Rhino Skin—I wrote an old post about critique groups someone stumbled across. I mentioned that we gutted each other’s work. This vexed the commenter, but why? I would rather someone be hard on me in private than get slayed in reviews that are for public view permanently. And even if the person is a total jerk? Great training for this thing called reality. There are some reviewers who will post venom for the sole purpose of being mean. I don’t know why. But bullying has always been around and likely not going away. Though I’ve been blessed with wonderful, thoughtful reviews on Amazon, there are people on Goodreads who clearly never read my book who gave me one star just because they could.
But, if you’ve been in a critique group of respectable peers who give tough love? @$$clowns are easier to write off (or write INTO a novel).
If you can possibly find and join and RWA group? DO IT, even if you don’t write romance. This is the greatest collection of pros you can hope to find.
We have to develop discernment (which comments are crap and what’s worthy of looking into), but even if it’s pure jealous hate B.S.? Still useful. Hey, we always need someone to shame/torture/kill in our next novel, right?
I won’t sugar-coat. If you write anything, especially anything worthwhile? The haters will flock to you. You are the light that reveals their fear and suckiness. Actually hate is proof we are doing something right. But it will still hurt. I’ve been in martial arts my whole life and getting hit in the face still hurts. I just no longer take it personally.
Same with writing. Feel the sting, then let it go….until you can create a plot involving a serial killing H.R. Manager with tragically small man parts or a former coworker with terminal cellulite.
Time—Rid THIS phrase from your lexicon. “I can’t find the time.” Time is not the remote control hiding in your couch cushions. Pros don’t find time, we make time. You are a priority and so is your writing. Again, it is better to be respected than popular. I’m not saying these can’t coexist. But, those close are NOT writers. They do NOT understand us and won’t. Most people have no clue why anyone would write anything unless there was a grade at the end or a boss expected it.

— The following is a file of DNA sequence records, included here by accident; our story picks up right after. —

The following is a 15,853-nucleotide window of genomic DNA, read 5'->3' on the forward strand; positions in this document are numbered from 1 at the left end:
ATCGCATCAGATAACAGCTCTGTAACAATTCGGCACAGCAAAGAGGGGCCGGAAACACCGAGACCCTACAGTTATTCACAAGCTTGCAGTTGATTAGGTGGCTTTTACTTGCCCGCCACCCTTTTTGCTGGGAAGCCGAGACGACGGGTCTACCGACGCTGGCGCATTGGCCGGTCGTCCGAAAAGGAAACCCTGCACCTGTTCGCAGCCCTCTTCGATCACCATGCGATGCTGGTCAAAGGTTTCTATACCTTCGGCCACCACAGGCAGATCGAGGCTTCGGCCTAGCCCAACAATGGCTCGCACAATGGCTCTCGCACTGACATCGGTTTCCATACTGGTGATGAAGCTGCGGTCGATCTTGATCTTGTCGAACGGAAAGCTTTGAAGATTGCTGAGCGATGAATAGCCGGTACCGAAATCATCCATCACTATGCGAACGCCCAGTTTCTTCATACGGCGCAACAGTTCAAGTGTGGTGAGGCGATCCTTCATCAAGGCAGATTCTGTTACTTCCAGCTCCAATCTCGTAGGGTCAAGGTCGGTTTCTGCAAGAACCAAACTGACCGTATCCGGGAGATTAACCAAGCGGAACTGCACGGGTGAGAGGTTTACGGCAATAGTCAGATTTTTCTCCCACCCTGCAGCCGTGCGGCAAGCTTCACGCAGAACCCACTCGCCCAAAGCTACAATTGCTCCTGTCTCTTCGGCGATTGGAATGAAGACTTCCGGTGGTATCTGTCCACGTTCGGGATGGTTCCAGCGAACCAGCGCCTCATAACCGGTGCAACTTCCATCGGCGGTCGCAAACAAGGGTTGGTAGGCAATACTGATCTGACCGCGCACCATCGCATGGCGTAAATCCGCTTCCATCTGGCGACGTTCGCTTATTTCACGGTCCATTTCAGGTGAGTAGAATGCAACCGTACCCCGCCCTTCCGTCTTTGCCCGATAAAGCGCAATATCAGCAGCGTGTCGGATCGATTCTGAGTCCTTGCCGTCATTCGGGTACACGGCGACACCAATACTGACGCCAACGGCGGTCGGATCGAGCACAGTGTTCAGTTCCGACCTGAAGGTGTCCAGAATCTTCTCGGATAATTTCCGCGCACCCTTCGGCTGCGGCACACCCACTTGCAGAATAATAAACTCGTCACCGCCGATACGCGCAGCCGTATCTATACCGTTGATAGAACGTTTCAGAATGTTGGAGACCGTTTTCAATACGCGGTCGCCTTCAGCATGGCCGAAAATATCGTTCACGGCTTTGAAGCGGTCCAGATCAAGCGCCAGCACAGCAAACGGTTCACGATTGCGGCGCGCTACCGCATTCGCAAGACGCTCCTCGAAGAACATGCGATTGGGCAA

We will have to say NO. Guard your gift because I can’t do it for you. No one can. As the late great Robin Williams said, “It’s like partial circumcision. Either go all the way or $#@%#@$ forget it.”
Before we go, I AM going to mention a series of classes I have coming up in early September. I call them the Going Pro Series. Back to School for AUTHORS. There’s Craft, Branding/Social Media, and Business (which publishing path might be the best fit for YOU/your work). Often we make stuff too complicated. Hey, we are writers. It’s our thing. I am here to help.
These classes are designed to streamline ALL you do. In craft, you will learn essentials, how to plot leaner and meaner and write better and faster than you might believe you can. Branding/Social Media? It’s simple and doesn’t take nearly as much time and effort as some might tell you. Business? We writers are in the Entertainment BUSINESS. Which path is a good fit? Not all writers were meant to self-publish. Not all works are good for traditional. This series is a guide to help you accomplish much more with far less effort. Feel free to take one (use WANA 15 for $15 off), but if you take all three in the BUNDLE? The cost is a lot less (and notes and recordings are provided for free for all classes).
What are your thoughts? Which parts of the H.E.A.R.T. are hardest for you? Do you put everyone and everything ahead of writing? Are you feeling pressured and strapped for time? Need help going a thicker skin? Feel at war with family or friends over your desire to write?
I LOVE hearing from you!
To prove it and show my love, for the month of AUGUST, everyone who leaves a comment I will put your name in a hat. If you comment and link back to my blog on your blog, you get your name in the hat twice. What do you win? The unvarnished truth from yours truly. I will pick a winner once a month and it will be a critique of the first 20 pages of your novel, or your query letter, or your synopsis (5 pages or less).
For those who need help building a platform and keeping it SIMPLE here’s my newest social media book, Rise of the Machines–Human Authors in a Digital World is NOW AVAILABLE. Only $6.99.